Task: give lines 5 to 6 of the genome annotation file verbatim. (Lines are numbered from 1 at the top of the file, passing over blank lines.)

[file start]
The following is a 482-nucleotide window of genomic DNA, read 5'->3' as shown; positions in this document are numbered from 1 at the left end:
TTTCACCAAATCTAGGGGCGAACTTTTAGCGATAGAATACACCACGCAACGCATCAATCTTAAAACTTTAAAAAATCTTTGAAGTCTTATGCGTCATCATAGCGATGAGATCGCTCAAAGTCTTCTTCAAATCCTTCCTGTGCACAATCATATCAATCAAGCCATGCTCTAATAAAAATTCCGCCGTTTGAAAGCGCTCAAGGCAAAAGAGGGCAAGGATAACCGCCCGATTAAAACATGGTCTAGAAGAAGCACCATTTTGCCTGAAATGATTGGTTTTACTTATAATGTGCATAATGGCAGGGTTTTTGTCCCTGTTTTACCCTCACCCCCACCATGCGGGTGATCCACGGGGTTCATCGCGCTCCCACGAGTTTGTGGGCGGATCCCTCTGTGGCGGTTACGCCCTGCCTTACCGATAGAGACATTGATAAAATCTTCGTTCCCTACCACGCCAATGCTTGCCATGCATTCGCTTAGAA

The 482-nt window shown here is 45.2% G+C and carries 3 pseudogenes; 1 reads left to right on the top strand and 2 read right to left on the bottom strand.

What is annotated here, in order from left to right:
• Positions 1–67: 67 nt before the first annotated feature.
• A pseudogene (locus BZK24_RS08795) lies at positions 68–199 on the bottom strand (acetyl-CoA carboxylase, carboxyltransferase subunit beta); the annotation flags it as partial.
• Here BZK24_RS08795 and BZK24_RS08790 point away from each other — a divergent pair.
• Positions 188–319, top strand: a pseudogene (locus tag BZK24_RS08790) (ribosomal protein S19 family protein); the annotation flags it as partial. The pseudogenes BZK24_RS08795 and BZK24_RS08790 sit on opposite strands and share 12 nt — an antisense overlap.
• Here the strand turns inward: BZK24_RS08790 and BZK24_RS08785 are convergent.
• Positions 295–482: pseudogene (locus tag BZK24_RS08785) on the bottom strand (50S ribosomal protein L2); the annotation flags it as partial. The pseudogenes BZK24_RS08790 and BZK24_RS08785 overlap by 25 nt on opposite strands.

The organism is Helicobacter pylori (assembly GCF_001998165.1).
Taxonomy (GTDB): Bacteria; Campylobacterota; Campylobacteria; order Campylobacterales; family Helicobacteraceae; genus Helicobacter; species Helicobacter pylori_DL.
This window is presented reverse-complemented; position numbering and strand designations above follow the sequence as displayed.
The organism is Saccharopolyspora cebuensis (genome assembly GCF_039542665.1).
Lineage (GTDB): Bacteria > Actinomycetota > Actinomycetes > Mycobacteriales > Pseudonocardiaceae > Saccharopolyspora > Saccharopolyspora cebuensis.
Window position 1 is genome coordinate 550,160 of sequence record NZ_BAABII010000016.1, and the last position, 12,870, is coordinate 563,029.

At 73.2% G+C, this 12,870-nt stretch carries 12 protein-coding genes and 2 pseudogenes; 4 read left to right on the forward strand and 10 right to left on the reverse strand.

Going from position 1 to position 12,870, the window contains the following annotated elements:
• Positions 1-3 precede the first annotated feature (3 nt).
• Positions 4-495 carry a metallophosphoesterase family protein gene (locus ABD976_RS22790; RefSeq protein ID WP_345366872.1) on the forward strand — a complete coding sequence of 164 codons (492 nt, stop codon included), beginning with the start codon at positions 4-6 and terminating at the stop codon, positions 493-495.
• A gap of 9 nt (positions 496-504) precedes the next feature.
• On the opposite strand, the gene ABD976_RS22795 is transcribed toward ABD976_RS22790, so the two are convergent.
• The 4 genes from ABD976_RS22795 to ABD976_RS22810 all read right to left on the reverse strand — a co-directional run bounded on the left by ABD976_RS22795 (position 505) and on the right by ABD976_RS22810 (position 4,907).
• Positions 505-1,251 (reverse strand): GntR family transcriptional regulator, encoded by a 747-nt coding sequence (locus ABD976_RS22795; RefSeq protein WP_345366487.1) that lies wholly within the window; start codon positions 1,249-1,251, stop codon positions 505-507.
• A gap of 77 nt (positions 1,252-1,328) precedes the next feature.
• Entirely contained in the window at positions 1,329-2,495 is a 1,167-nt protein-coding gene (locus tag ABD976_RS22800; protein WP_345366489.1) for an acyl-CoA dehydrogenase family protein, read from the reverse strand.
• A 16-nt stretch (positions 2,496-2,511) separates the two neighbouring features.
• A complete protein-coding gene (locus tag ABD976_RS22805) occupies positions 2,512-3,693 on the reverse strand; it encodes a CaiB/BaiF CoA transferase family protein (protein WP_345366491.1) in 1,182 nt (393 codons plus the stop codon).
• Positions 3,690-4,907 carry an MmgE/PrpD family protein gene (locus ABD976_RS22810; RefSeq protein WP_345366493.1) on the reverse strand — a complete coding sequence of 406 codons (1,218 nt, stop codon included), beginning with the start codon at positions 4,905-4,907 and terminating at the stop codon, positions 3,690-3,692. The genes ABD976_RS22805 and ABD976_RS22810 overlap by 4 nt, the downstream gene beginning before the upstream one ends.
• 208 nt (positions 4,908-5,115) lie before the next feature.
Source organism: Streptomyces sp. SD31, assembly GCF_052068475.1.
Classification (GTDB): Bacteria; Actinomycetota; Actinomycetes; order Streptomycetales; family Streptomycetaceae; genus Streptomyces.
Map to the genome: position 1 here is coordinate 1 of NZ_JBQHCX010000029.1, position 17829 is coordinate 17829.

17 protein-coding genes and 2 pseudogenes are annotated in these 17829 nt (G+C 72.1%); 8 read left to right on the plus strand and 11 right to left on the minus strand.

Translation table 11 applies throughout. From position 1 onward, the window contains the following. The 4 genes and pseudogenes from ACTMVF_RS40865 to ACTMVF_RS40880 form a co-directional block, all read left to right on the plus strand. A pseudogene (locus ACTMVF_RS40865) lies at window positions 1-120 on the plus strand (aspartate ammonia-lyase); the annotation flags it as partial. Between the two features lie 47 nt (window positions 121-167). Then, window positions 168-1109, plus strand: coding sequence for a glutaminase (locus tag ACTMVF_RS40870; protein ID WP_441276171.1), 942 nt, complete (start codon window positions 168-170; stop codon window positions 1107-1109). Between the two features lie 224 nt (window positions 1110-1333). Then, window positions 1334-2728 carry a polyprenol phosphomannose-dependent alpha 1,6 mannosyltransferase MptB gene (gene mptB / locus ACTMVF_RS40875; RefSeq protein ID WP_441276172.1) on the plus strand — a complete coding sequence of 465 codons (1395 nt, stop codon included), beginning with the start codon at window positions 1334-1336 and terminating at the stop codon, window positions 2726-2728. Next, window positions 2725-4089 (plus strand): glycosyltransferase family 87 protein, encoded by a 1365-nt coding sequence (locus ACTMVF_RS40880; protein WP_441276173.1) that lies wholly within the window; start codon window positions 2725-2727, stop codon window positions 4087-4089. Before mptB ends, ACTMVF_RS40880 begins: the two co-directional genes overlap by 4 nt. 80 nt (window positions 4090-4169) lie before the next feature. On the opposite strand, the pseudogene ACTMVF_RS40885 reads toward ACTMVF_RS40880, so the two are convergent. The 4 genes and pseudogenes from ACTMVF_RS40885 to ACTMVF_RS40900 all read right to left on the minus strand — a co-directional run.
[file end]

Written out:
• Positions 1–67: 67 nt before the first annotated feature.
• A pseudogene (locus BZK24_RS08795) lies at positions 68–199 on the bottom strand (acetyl-CoA carboxylase, carboxyltransferase subunit beta); the annotation flags it as partial.